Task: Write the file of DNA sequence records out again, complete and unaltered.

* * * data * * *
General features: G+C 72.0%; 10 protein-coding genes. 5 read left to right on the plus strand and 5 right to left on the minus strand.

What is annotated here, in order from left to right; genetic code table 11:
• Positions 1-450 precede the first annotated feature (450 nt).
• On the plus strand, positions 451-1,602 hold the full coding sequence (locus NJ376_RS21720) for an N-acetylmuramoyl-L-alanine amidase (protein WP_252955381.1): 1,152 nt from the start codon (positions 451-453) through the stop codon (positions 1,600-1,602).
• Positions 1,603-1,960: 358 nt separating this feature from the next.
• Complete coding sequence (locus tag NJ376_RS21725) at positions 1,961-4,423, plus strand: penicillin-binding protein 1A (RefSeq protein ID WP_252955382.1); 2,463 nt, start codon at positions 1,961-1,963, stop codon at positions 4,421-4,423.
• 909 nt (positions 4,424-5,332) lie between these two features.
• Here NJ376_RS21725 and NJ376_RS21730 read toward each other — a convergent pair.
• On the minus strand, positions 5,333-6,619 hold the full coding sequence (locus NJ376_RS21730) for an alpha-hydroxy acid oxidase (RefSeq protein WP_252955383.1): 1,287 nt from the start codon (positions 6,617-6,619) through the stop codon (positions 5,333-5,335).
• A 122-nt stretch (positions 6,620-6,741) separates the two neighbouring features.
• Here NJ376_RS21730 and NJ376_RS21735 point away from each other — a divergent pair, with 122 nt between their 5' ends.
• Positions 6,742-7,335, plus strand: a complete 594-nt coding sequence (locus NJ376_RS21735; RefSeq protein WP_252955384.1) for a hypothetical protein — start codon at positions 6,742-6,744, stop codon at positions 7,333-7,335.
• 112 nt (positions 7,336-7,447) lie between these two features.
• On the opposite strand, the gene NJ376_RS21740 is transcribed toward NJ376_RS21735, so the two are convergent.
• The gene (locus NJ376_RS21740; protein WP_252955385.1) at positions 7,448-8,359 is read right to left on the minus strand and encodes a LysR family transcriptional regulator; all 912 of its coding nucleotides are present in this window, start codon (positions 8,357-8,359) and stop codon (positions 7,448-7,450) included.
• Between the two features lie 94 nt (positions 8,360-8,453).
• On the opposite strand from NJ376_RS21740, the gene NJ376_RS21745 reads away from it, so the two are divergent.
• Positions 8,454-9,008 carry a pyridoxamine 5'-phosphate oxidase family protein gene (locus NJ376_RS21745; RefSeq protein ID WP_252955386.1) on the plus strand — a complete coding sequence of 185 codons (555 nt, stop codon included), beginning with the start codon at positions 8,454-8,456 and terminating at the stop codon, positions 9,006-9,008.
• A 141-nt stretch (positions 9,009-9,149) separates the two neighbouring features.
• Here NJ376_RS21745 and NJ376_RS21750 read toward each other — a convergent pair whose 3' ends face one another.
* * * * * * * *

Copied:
General features: G+C 72.0%; 10 protein-coding genes. 5 read left to right on the plus strand and 5 right to left on the minus strand.

What is annotated here, in order from left to right; genetic code table 11:
• Positions 1-450 precede the first annotated feature (450 nt).
• On the plus strand, positions 451-1,602 hold the full coding sequence (locus NJ376_RS21720) for an N-acetylmuramoyl-L-alanine amidase (protein WP_252955381.1): 1,152 nt from the start codon (positions 451-453) through the stop codon (positions 1,600-1,602).
• Positions 1,603-1,960: 358 nt separating this feature from the next.
• Complete coding sequence (locus tag NJ376_RS21725) at positions 1,961-4,423, plus strand: penicillin-binding protein 1A (RefSeq protein ID WP_252955382.1); 2,463 nt, start codon at positions 1,961-1,963, stop codon at positions 4,421-4,423.
• 909 nt (positions 4,424-5,332) lie between these two features.
• Here NJ376_RS21725 and NJ376_RS21730 read toward each other — a convergent pair.
• On the minus strand, positions 5,333-6,619 hold the full coding sequence (locus NJ376_RS21730) for an alpha-hydroxy acid oxidase (RefSeq protein WP_252955383.1): 1,287 nt from the start codon (positions 6,617-6,619) through the stop codon (positions 5,333-5,335).
• A 122-nt stretch (positions 6,620-6,741) separates the two neighbouring features.
• Here NJ376_RS21730 and NJ376_RS21735 point away from each other — a divergent pair, with 122 nt between their 5' ends.
• Positions 6,742-7,335, plus strand: a complete 594-nt coding sequence (locus NJ376_RS21735; RefSeq protein WP_252955384.1) for a hypothetical protein — start codon at positions 6,742-6,744, stop codon at positions 7,333-7,335.
• 112 nt (positions 7,336-7,447) lie between these two features.
• On the opposite strand, the gene NJ376_RS21740 is transcribed toward NJ376_RS21735, so the two are convergent.
• The gene (locus NJ376_RS21740; protein WP_252955385.1) at positions 7,448-8,359 is read right to left on the minus strand and encodes a LysR family transcriptional regulator; all 912 of its coding nucleotides are present in this window, start codon (positions 8,357-8,359) and stop codon (positions 7,448-7,450) included.
• Between the two features lie 94 nt (positions 8,360-8,453).
• On the opposite strand from NJ376_RS21740, the gene NJ376_RS21745 reads away from it, so the two are divergent.
• Positions 8,454-9,008 carry a pyridoxamine 5'-phosphate oxidase family protein gene (locus NJ376_RS21745; RefSeq protein ID WP_252955386.1) on the plus strand — a complete coding sequence of 185 codons (555 nt, stop codon included), beginning with the start codon at positions 8,454-8,456 and terminating at the stop codon, positions 9,006-9,008.
• A 141-nt stretch (positions 9,009-9,149) separates the two neighbouring features.
• Here NJ376_RS21745 and NJ376_RS21750 read toward each other — a convergent pair whose 3' ends face one another.